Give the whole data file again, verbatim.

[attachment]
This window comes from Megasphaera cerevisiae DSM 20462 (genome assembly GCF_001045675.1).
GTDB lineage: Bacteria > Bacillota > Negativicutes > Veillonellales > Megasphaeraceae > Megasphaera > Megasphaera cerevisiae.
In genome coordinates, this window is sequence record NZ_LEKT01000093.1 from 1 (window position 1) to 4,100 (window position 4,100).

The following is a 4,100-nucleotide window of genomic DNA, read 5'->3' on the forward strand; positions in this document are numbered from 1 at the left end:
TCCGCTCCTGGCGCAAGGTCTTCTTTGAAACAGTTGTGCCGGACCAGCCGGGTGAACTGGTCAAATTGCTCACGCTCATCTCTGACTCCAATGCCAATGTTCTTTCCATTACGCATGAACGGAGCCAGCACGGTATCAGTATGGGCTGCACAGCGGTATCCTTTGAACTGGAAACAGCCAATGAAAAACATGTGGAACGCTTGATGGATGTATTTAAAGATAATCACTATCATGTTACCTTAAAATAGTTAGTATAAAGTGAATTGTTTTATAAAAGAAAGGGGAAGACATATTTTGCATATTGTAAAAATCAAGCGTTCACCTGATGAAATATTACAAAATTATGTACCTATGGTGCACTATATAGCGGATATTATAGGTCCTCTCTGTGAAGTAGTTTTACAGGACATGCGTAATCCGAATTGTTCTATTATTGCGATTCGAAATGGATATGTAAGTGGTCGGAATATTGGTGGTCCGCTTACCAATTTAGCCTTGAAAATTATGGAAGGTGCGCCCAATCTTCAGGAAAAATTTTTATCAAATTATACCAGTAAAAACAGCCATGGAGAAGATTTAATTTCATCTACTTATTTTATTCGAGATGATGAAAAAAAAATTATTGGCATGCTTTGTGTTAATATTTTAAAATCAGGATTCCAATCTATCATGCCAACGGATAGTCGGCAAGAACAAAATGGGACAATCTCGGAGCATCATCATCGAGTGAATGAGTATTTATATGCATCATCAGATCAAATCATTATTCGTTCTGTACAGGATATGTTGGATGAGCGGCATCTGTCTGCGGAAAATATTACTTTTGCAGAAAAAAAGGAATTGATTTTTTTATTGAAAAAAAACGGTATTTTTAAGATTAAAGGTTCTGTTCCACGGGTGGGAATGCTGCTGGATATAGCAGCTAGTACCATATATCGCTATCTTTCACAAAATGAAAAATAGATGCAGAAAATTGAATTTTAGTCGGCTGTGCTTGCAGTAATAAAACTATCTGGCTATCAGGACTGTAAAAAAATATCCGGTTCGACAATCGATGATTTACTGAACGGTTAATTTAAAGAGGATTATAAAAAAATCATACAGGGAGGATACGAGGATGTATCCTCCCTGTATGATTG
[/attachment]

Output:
This window comes from Megasphaera cerevisiae DSM 20462 (genome assembly GCF_001045675.1).
GTDB lineage: Bacteria > Bacillota > Negativicutes > Veillonellales > Megasphaeraceae > Megasphaera > Megasphaera cerevisiae.
In genome coordinates, this window is sequence record NZ_LEKT01000093.1 from 1 (window position 1) to 4,100 (window position 4,100).

The following is a 4,100-nucleotide window of genomic DNA, read 5'->3' on the forward strand; positions in this document are numbered from 1 at the left end:
TCCGCTCCTGGCGCAAGGTCTTCTTTGAAACAGTTGTGCCGGACCAGCCGGGTGAACTGGTCAAATTGCTCACGCTCATCTCTGACTCCAATGCCAATGTTCTTTCCATTACGCATGAACGGAGCCAGCACGGTATCAGTATGGGCTGCACAGCGGTATCCTTTGAACTGGAAACAGCCAATGAAAAACATGTGGAACGCTTGATGGATGTATTTAAAGATAATCACTATCATGTTACCTTAAAATAGTTAGTATAAAGTGAATTGTTTTATAAAAGAAAGGGGAAGACATATTTTGCATATTGTAAAAATCAAGCGTTCACCTGATGAAATATTACAAAATTATGTACCTATGGTGCACTATATAGCGGATATTATAGGTCCTCTCTGTGAAGTAGTTTTACAGGACATGCGTAATCCGAATTGTTCTATTATTGCGATTCGAAATGGATATGTAAGTGGTCGGAATATTGGTGGTCCGCTTACCAATTTAGCCTTGAAAATTATGGAAGGTGCGCCCAATCTTCAGGAAAAATTTTTATCAAATTATACCAGTAAAAACAGCCATGGAGAAGATTTAATTTCATCTACTTATTTTATTCGAGATGATGAAAAAAAAATTATTGGCATGCTTTGTGTTAATATTTTAAAATCAGGATTCCAATCTATCATGCCAACGGATAGTCGGCAAGAACAAAATGGGACAATCTCGGAGCATCATCATCGAGTGAATGAGTATTTATATGCATCATCAGATCAAATCATTATTCGTTCTGTACAGGATATGTTGGATGAGCGGCATCTGTCTGCGGAAAATATTACTTTTGCAGAAAAAAAGGAATTGATTTTTTTATTGAAAAAAAACGGTATTTTTAAGATTAAAGGTTCTGTTCCACGGGTGGGAATGCTGCTGGATATAGCAGCTAGTACCATATATCGCTATCTTTCACAAAATGAAAAATAGATGCAGAAAATTGAATTTTAGTCGGCTGTGCTTGCAGTAATAAAACTATCTGGCTATCAGGACTGTAAAAAAATATCCGGTTCGACAATCGATGATTTACTGAACGGTTAATTTAAAGAGGATTATAAAAAAATCATACAGGGAGGATACGAGGATGTATCCTCCCTGTATGATTG